Going Higher and Further for Student Carers
A student carer’s testimony on the difficulties student carers can face in their studies, and the award initiative underway to better understand the barriers they face.
When I attended my interview to begin study at college, I was fully prepared and hopeful of gaining a place like anyone else.
During my interview I was asked what skills I could bring to a care course. I answered by using my experience of caring for someone with a mental and physical illness.
After chatting about my skills I went on to explain what my caring role meant, in particular that if an emergency came about I may have to leave. At which point the woman interviewing me asked “should you really be doing a course at college instead of claiming benefits?”
This shocked me, however I quickly responded by explaining that I was eager to learn and that it would not be likely that I would be absent for lengthy periods of time or that it would affect my studies. However, this interview made me very aware that I would be facing some real barriers during my time at college.
Being a student carer in my experience was hard. I found that I had access to very little support and next to no funding. I was a late acceptance onto the course which meant I did not have the same length of time to apply for my bursary. I did not receive any bursary until November which made finances hard, especially as the person I was caring for was financially reliant on me.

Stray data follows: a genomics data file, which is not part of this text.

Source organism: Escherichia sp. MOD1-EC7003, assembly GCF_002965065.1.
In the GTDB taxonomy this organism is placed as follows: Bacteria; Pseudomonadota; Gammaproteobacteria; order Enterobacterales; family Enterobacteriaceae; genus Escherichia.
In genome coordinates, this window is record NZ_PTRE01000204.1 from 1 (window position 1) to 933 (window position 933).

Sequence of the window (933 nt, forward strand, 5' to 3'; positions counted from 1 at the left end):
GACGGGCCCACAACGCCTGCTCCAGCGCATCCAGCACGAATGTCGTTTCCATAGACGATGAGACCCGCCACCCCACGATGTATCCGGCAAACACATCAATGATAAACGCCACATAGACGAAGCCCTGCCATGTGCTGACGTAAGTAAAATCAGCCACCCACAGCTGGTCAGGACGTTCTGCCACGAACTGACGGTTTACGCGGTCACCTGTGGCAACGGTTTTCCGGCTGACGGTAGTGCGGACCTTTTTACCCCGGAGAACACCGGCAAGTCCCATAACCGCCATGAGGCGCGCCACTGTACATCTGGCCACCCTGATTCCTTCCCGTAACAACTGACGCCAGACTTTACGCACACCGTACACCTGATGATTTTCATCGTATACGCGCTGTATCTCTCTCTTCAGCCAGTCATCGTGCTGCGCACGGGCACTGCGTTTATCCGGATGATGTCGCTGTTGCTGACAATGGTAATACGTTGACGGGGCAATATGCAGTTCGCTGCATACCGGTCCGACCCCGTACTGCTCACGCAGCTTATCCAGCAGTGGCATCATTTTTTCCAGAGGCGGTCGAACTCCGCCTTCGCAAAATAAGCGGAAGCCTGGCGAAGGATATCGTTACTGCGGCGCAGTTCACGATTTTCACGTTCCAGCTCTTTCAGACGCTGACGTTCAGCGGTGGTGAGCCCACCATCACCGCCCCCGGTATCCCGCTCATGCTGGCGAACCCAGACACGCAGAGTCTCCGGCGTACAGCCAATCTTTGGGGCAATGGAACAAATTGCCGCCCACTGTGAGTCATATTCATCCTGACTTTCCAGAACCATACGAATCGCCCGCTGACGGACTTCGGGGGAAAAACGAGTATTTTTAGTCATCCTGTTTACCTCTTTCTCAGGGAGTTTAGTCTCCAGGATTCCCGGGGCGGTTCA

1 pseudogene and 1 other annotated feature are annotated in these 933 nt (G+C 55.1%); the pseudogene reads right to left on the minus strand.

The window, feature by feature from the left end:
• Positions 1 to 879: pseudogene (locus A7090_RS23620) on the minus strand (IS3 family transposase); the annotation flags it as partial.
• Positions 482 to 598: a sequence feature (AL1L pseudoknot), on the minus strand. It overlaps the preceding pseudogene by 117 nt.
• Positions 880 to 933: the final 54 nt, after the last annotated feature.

I looked into grants that I could potentially access until my bursary came through, but was disappointed to learn that no grants or discretionary funds were available to me. This meant at times my family had to rely on foodbanks.
I didn’t let these challenges deter me from continuing on my studies – finding the right balance between studying and my caring role was challenging, but I persevered and did what I could to keep on track with assignments.
Half way through the academic year I received a call to say the person I was caring for took unwell whilst I was in college. My college lecturer wasn’t pleased that I had to leave early but my caring role came first. A few days later she pulled me out of one of my classes to speak to me about leaving early.
I was given the ultimatum of leaving college or to continue on my course at college and give up my caring role. At that point I realised I had no support but I was still determined I would not give up.
I faced the same problem of lack of support more than once but I am pleased to say I persevered and eventually finished my course with a pass.
Experiences like mine are why I feel the Going Higher and Further for Student Carers award and initiative* is an extremely important tool for colleges and universities to access.
It will mean that all student carers regardless of their situation should have the same opportunity to be successful in their studies, without the added worries and stress that I had throughout my college experience.
By helping colleges and universities to have a better understanding of carers and the barriers they may face whilst studying, the Going Higher and Further for Student Carers initiative will make real change to improve the lives of current and future student carers in Scotland.
*In 2018, SFC allocated £121,126 in funding to CTS to help universities and colleges better support student carers with the Going Higher and Further for Student Carers’ programme.
Jade Lochhead - 31 Jan 2019